The Odyssey Research Papers
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The Odyssey by Homer research papers write that The Odyssey is considered by many to be one of the greatest epic poems of the ancient world, so much so that it is still widely read to this day. Homer was actually a blind poet so contemplating that he memorized and was able to recite the entire epic poem as well as his other work, The Iliad, is truly an astounding feat of Greek Literature. This research paper will examine the story of The Odyssey. The Odyssey research paper will specifically examine and illustrate that one of the major themes of The Odyssey is the importance of hospitality throughout the story. Before the research paper begins however, it is important to summarize the story itself.
The story focuses on Ulysses, king of Ithaca which is an island off the West Coast of Greece, and his adventures as he attempts to reach home and his wife, Penelope.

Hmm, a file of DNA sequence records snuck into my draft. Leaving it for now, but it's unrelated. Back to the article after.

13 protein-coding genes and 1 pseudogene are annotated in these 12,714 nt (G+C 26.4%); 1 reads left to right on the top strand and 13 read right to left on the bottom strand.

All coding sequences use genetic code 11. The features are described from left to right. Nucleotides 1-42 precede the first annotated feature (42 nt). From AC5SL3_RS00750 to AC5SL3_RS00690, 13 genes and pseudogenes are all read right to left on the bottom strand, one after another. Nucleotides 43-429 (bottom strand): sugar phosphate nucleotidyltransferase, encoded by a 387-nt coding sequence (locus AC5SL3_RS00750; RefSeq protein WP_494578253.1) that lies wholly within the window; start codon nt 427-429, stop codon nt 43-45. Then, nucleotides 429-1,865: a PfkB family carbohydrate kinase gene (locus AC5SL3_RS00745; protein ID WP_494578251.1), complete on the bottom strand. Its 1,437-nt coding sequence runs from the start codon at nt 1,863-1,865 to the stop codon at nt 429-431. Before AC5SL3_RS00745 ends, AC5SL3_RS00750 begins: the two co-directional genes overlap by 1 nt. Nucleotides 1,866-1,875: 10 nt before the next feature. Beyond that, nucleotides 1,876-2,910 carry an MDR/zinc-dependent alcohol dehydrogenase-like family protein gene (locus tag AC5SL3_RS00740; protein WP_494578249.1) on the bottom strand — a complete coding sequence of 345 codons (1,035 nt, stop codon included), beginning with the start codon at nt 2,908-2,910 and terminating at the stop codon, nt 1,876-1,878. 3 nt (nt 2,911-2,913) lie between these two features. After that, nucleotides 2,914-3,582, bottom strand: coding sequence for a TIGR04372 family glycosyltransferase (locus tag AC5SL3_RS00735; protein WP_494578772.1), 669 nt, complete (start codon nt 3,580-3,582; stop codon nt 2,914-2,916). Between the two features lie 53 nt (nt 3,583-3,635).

- The story is obviously a myth containing characters such as the gods Jove and Neptune as they and other gods are participants in the story.
- The epic may have had some basis in fact at some point but over hundreds of years of being passed on orally from generation to generation with each new generation changing parts it is hard to tell which if any of the characters ever existed in real life.
- The city of Troy, where the war proceeding the Odyssey was set has been proven to exist.